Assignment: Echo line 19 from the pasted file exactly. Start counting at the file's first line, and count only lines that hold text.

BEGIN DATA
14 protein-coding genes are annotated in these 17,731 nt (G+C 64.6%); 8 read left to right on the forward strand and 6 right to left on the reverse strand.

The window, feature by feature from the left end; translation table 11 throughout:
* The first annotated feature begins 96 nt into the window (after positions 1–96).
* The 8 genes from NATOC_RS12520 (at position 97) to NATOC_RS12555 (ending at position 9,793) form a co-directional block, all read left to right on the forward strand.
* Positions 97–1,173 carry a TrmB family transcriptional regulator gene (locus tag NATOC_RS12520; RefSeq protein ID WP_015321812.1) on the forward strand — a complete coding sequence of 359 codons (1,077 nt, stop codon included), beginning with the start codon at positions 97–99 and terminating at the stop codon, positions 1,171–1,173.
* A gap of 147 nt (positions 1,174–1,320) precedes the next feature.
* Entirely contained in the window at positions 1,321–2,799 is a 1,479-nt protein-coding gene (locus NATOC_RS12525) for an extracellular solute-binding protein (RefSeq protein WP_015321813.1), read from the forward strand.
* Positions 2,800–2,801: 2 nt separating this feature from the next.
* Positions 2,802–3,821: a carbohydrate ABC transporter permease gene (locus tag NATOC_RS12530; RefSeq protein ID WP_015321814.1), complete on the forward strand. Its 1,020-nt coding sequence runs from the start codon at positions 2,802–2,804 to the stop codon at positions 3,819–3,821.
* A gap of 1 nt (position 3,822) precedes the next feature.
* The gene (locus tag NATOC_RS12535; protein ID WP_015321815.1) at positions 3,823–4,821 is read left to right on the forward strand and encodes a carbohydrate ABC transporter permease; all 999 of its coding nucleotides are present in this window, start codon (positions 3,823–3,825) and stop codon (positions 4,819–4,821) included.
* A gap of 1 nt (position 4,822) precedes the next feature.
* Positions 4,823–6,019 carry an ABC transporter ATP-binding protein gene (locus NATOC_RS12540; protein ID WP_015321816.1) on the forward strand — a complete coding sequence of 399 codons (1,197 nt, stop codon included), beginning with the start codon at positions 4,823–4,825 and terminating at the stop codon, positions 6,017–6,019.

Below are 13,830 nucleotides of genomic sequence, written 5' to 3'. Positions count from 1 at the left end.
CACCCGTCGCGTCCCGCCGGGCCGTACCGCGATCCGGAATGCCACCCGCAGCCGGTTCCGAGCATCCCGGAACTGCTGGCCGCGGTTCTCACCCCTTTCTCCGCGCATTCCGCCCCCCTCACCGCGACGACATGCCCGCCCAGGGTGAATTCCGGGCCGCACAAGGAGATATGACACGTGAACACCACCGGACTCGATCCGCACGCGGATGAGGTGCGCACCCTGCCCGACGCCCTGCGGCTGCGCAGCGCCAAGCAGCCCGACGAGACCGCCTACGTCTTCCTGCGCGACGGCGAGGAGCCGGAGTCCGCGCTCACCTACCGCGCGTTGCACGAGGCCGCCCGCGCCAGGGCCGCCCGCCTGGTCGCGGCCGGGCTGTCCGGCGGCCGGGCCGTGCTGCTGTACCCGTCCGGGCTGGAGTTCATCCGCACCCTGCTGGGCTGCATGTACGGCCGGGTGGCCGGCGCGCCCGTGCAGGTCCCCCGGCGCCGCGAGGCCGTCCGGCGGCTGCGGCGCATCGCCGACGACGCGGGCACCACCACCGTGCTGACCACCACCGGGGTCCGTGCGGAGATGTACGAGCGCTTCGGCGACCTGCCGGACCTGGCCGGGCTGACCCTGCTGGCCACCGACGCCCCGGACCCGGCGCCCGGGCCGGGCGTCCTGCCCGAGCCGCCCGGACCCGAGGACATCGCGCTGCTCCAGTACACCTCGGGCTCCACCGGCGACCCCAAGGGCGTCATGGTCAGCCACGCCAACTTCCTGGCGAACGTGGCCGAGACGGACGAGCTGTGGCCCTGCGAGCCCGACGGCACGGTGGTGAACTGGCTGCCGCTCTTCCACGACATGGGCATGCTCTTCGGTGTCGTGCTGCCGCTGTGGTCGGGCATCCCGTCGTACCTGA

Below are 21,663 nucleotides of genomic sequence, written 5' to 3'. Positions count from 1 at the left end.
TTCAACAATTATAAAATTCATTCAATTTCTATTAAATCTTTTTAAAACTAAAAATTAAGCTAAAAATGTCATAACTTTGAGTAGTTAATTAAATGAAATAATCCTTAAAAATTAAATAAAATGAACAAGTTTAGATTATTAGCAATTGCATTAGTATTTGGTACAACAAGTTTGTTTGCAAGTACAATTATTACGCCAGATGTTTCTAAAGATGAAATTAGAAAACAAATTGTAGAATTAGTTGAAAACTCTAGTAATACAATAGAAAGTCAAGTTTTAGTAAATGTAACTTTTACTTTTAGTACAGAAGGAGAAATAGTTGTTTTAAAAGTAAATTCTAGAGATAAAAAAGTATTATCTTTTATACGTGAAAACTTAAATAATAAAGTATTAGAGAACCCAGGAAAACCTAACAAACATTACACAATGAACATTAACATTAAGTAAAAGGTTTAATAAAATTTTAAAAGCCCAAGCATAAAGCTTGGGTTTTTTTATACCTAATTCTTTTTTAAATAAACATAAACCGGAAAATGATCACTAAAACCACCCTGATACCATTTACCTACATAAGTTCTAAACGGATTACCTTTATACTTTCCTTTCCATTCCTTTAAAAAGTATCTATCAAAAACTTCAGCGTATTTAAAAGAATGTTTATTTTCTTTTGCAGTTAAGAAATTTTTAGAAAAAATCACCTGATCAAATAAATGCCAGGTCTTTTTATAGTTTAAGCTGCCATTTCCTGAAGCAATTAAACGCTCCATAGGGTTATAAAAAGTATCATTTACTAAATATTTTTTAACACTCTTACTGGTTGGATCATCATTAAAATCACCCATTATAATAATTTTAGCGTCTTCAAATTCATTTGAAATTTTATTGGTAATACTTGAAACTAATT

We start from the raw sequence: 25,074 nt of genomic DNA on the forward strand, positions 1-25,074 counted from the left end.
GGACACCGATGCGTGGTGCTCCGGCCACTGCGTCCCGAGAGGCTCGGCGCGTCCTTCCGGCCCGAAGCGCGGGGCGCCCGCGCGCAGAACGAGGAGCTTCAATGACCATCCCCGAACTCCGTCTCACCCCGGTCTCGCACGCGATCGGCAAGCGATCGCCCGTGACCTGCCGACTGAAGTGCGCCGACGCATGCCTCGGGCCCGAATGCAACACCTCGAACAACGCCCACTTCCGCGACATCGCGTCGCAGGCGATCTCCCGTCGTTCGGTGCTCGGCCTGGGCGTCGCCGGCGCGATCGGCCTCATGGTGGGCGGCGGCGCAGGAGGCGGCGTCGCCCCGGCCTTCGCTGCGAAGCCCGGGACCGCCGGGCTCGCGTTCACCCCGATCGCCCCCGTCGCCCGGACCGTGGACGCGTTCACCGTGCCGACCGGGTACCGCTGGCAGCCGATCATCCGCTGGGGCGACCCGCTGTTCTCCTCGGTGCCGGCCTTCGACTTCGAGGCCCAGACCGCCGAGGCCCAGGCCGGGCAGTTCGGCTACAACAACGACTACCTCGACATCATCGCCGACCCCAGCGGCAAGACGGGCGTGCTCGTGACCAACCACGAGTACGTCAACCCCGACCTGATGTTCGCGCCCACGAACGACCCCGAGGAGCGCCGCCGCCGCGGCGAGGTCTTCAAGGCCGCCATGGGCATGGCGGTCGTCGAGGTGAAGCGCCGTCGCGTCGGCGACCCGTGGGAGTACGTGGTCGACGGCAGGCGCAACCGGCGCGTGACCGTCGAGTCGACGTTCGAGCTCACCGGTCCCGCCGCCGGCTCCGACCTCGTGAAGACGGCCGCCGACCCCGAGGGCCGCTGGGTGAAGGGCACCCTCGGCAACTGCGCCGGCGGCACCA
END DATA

GGACACCGATGCGTGGTGCTCCGGCCACTGCGTCCCGAGAGGCTCGGCGCGTCCTTCCGGCCCGAAGCGCGGGGCGCCCGCGCGCAGAACGAGGAGCTTCAATGACCATCCCCGAACTCCGTCTCACCCCGGTCTCGCACGCGATCGGCAAGCGATCGCCCGTGACCTGCCGACTGAAGTGCGCCGACGCATGCCTCGGGCCCGAATGCAACACCTCGAACAACGCCCACTTCCGCGACATCGCGTCGCAGGCGATCTCCCGTCGTTCGGTGCTCGGCCTGGGCGTCGCCGGCGCGATCGGCCTCATGGTGGGCGGCGGCGCAGGAGGCGGCGTCGCCCCGGCCTTCGCTGCGAAGCCCGGGACCGCCGGGCTCGCGTTCACCCCGATCGCCCCCGTCGCCCGGACCGTGGACGCGTTCACCGTGCCGACCGGGTACCGCTGGCAGCCGATCATCCGCTGGGGCGACCCGCTGTTCTCCTCGGTGCCGGCCTTCGACTTCGAGGCCCAGACCGCCGAGGCCCAGGCCGGGCAGTTCGGCTACAACAACGACTACCTCGACATCATCGCCGACCCCAGCGGCAAGACGGGCGTGCTCGTGACCAACCACGAGTACGTCAACCCCGACCTGATGTTCGCGCCCACGAACGACCCCGAGGAGCGCCGCCGCCGCGGCGAGGTCTTCAAGGCCGCCATGGGCATGGCGGTCGTCGAGGTGAAGCGCCGTCGCGTCGGCGACCCGTGGGAGTACGTGGTCGACGGCAGGCGCAACCGGCGCGTGACCGTCGAGTCGACGTTCGAGCTCACCGGTCCCGCCGCCGGCTCCGACCTCGTGAAGACGGCCGCCGACCCCGAGGGCCGCTGGGTGAAGGGCACCCTCGGCAACTGCGCCGGCGGCACCA